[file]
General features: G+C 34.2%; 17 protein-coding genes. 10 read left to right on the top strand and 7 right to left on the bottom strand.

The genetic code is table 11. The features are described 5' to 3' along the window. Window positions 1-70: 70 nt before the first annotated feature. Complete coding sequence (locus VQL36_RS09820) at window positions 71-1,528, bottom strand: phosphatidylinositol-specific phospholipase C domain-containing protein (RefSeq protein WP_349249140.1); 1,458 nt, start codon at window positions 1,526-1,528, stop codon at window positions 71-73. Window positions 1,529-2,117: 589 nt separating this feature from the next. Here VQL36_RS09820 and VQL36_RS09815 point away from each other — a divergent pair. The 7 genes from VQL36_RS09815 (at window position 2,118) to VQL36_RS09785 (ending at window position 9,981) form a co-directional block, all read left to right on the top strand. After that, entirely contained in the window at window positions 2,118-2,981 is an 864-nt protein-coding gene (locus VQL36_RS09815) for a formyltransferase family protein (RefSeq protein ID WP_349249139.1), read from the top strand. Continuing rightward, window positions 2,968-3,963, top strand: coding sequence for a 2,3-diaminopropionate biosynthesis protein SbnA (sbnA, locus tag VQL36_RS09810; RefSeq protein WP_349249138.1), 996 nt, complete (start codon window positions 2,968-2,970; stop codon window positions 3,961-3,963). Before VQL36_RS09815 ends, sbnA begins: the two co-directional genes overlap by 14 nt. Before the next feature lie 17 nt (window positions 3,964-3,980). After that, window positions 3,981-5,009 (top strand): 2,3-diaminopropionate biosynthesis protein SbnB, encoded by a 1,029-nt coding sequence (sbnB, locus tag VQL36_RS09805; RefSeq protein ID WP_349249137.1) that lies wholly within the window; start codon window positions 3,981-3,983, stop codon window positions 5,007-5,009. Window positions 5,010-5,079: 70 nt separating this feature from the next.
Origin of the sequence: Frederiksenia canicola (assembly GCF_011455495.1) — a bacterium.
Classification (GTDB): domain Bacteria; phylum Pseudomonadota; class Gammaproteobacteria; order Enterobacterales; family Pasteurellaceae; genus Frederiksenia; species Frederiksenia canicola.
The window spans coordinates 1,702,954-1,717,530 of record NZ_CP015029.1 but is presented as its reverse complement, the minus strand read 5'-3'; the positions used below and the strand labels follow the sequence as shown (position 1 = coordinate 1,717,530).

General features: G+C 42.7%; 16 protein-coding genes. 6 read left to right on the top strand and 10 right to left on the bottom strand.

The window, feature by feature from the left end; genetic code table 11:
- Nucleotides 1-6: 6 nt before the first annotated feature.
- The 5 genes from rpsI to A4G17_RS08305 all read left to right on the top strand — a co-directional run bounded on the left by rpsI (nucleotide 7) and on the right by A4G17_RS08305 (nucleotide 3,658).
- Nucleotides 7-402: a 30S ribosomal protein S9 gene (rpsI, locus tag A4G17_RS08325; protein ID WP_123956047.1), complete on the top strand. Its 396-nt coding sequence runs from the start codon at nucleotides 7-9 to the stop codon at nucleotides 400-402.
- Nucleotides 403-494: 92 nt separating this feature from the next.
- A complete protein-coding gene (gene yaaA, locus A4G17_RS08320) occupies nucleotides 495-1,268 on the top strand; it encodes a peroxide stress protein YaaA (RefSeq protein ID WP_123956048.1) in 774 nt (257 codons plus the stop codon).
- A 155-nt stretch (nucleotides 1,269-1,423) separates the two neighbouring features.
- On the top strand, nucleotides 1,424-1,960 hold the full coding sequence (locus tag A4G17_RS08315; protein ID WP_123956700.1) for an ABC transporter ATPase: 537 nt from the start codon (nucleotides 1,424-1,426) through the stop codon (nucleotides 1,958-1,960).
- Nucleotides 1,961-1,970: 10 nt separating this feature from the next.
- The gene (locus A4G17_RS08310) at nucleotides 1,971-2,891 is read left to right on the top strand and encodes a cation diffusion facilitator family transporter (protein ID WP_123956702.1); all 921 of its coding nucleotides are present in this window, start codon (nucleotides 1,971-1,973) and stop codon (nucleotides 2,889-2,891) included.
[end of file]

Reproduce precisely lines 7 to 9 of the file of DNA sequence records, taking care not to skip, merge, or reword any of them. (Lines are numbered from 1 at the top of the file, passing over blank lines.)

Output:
The window, feature by feature from the left end; genetic code table 11:
- Nucleotides 1-6: 6 nt before the first annotated feature.
- The 5 genes from rpsI to A4G17_RS08305 all read left to right on the top strand — a co-directional run bounded on the left by rpsI (nucleotide 7) and on the right by A4G17_RS08305 (nucleotide 3,658).